I suspect that if Homo makes it through the bottleneck that future societies might reflect this same basic pattern and governance will be organized into a more structured system that will be capable of managing the complexity of human society.

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Solar,

I'm watching you!

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Eric,

Thanks. In my sapience work I mark the advent of agriculture as the point at which selection for greater sapience got reduced in favor of logistical and tactical organization thinking skills. The strategic thinking required for true wisdom was thus not further developed except in the occasional rare individual -- those we recognize today as wise.

Jared Diamond wrote about the connection between disease and animal husbandry in Guns, Germs, and Steel.

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Julian,

I certainly have thought about this a lot. No, when I got into the field (at age 30 something) I did not think about it this way. So I merely plowed ahead.

On the other hand, as Mikkel (above) pointed out, technology is not by itself inherently complex in the negative sense. And as I mentioned to him, complexity has been dealt with in biological evolution on many levels. So by itself complexity is not bad or evil. It is our inability to manage it, especially our inability to recognize our own managerial limitations that is the problem. That is what I have come to recognize.

These days, in my day job, I actually teach more about the inherent trade offs in increasing complexity and the law of diminishing returns to my students. I use examples from microcomputer architecture and operating systems designs to show that increasing the functional complexity always carries a cost that may not be obvious to the designer. The history of architecture evolution is full of such examples. But, thanks to Moore's law we've mostly been on an improved performance trajectory. The limits of increasing complexity, such as are exhibited in the number of stages in a modern pipelined CPU do come up from time to time.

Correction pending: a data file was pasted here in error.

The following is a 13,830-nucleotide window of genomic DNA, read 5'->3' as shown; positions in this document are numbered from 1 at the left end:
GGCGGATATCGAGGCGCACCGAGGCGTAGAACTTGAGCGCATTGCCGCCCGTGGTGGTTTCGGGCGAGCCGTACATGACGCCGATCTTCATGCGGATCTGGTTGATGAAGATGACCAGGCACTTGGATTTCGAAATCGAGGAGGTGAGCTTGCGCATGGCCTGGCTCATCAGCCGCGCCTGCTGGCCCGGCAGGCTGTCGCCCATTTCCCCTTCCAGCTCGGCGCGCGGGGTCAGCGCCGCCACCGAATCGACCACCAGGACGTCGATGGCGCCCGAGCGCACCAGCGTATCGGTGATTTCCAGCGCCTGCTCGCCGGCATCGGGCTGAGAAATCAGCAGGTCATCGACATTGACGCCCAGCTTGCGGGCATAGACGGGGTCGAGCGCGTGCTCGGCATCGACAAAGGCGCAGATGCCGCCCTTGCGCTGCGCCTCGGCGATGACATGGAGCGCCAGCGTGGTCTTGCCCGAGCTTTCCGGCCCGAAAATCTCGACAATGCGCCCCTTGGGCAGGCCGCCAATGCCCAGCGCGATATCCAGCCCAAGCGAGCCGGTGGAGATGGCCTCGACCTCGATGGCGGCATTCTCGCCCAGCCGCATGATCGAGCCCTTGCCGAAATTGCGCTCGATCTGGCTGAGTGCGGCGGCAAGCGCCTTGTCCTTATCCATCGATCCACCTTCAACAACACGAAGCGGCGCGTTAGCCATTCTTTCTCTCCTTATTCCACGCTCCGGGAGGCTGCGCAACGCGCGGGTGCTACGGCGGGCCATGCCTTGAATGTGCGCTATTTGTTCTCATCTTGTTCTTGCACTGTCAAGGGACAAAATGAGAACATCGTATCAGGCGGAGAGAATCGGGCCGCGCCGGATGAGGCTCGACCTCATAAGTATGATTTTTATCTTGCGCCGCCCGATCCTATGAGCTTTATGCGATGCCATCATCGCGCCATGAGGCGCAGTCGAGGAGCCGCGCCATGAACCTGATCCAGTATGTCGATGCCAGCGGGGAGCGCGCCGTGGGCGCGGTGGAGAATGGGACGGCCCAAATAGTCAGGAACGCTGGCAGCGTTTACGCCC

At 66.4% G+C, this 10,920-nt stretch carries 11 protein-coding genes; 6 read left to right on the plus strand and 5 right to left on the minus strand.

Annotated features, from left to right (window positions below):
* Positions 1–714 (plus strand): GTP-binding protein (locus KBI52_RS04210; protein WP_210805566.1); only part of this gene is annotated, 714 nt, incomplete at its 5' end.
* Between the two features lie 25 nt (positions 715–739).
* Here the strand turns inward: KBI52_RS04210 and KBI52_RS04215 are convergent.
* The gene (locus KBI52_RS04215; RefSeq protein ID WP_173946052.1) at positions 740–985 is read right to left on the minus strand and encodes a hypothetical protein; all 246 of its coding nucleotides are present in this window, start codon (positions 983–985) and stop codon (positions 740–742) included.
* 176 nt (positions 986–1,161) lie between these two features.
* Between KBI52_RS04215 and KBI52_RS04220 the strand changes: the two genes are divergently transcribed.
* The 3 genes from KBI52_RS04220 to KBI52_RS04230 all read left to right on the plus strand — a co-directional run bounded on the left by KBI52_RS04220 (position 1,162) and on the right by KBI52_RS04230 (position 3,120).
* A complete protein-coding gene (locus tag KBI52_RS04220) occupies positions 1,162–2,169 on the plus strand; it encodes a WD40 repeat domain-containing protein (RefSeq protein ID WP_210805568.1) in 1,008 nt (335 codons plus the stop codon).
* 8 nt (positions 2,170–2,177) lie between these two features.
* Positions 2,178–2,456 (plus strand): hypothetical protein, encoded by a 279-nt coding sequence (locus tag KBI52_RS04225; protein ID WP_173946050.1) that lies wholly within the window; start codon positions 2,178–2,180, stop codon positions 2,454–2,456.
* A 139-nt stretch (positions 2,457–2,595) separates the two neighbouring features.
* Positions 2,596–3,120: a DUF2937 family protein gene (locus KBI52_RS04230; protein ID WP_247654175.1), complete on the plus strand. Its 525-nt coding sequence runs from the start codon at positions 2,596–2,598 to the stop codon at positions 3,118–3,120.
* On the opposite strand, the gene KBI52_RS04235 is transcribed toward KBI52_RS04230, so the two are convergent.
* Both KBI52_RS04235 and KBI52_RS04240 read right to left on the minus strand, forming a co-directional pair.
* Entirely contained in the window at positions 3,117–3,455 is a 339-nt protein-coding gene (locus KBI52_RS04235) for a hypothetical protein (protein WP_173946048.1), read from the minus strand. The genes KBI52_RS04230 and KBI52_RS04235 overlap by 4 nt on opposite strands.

Then, of course, there are the complexities of Microsoft products!!!!

George

Matt Holbert

This discussion reminded me one of my favorite quotations:

“Upon this gifted age, in its dark hour falls from the sky a meteoric shower of facts. They lie unquestioned, uncombined. Wisdom enough to leach us of our ill is daily spun; but there exists no loom to weave it onto fabric." -- Edna St. Vincent Millay

(I think this is likely a favorite of systems thinkers. In doing a quick search for it, I found that it was quoted by Murray Gell-Mann at the end of a talk.) We simply do not have the loom. Universities could be the loom, but their mission these days is to train people to fit into the consumer society. Religion, almost by definition, imposes too many boundaries and religious institutions are also bound to the consumer society in order to generate operating/growth funds. (Anthony Mozilo, Countrywide CEO, was until just recently a trustee of Gonzaga U.) Corporations are too short-term focused to lead the way. It is a worthwhile enterprise, in my opinion, to attempt to envision what a loom/system of this nature (clue?) would look like.

We can't handle complexity because we do not have the loom/system to handle complexity.

Phil Henshaw

Well, one of the other interesting limits to complexity is that in seeking high rates of return, as limits to growth create large hidden liabilities, investors naturally look for investments with hidden liabilities that are hidden from *them*, like the global effects of demand persistently exceeding supply for food and fuel resources.

http://synapse9.com/blog/2011/03/16/the-difference-between-cash-cows-and-crash-cows/

George Mobus

Matt,

We don't have a unified loom, its true. But I would argue that systems science could provide such a loom. What then would be missing is the intellectual and sapient horsepower to use it.

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Phil,

Interesting point.


George

Erin Mooney

This should be required reading -- like all the other ones you post! It reminds me of the Wendel Berry article "Faustian Economics" available on Harper's web site. Why are we so afraid of limits? Is it because it reminds us of death?

George Mobus

Erin,

Great question. Our brains are very conflicted re: death. We have just enough foresight to know of our own demise. It isn't clear that other animals have this same kind of understanding of mortality. Old elephants and chimpanzees apparently do know when they are about to die; they disappear into the jungle to succumb. We humans, OTOH, cling to every minute we can get, as a rule.

AFA complexity limits, we have simply never really known any because we always found new sources of energy to keep growing on. Thus we are spoiled and expectations are that a new technology or energy source will allow us to go on as if there were no limits.

Logic and science seem not to count for much, do they.

George